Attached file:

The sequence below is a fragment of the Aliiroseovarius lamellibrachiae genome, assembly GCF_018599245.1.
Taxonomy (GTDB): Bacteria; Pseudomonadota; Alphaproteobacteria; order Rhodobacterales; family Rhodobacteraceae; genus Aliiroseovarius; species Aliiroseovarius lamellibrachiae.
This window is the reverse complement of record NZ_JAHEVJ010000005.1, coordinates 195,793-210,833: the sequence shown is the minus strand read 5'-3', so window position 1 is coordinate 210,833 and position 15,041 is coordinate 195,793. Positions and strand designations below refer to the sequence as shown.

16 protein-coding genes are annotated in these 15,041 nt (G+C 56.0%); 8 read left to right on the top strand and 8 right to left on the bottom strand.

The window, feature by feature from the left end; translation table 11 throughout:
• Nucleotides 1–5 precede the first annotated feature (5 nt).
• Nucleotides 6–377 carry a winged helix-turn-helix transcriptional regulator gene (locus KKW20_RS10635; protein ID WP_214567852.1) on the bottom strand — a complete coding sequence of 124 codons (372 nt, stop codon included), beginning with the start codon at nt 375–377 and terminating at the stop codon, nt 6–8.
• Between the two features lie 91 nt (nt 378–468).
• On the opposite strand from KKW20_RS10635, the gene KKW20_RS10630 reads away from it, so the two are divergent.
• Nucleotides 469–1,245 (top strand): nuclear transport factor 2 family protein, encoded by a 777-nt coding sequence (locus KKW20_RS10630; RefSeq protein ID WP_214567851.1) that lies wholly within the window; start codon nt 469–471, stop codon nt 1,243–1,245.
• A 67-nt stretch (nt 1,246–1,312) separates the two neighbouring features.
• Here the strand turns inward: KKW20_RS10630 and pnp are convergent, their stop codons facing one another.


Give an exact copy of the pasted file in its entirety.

The sequence below is a fragment of the Aliiroseovarius lamellibrachiae genome, assembly GCF_018599245.1.
Taxonomy (GTDB): Bacteria; Pseudomonadota; Alphaproteobacteria; order Rhodobacterales; family Rhodobacteraceae; genus Aliiroseovarius; species Aliiroseovarius lamellibrachiae.
This window is the reverse complement of record NZ_JAHEVJ010000005.1, coordinates 195,793-210,833: the sequence shown is the minus strand read 5'-3', so window position 1 is coordinate 210,833 and position 15,041 is coordinate 195,793. Positions and strand designations below refer to the sequence as shown.

16 protein-coding genes are annotated in these 15,041 nt (G+C 56.0%); 8 read left to right on the top strand and 8 right to left on the bottom strand.

The window, feature by feature from the left end; translation table 11 throughout:
• Nucleotides 1–5 precede the first annotated feature (5 nt).
• Nucleotides 6–377 carry a winged helix-turn-helix transcriptional regulator gene (locus KKW20_RS10635; protein ID WP_214567852.1) on the bottom strand — a complete coding sequence of 124 codons (372 nt, stop codon included), beginning with the start codon at nt 375–377 and terminating at the stop codon, nt 6–8.
• Between the two features lie 91 nt (nt 378–468).
• On the opposite strand from KKW20_RS10635, the gene KKW20_RS10630 reads away from it, so the two are divergent.
• Nucleotides 469–1,245 (top strand): nuclear transport factor 2 family protein, encoded by a 777-nt coding sequence (locus KKW20_RS10630; RefSeq protein ID WP_214567851.1) that lies wholly within the window; start codon nt 469–471, stop codon nt 1,243–1,245.
• A 67-nt stretch (nt 1,246–1,312) separates the two neighbouring features.
• Here the strand turns inward: KKW20_RS10630 and pnp are convergent, their stop codons facing one another.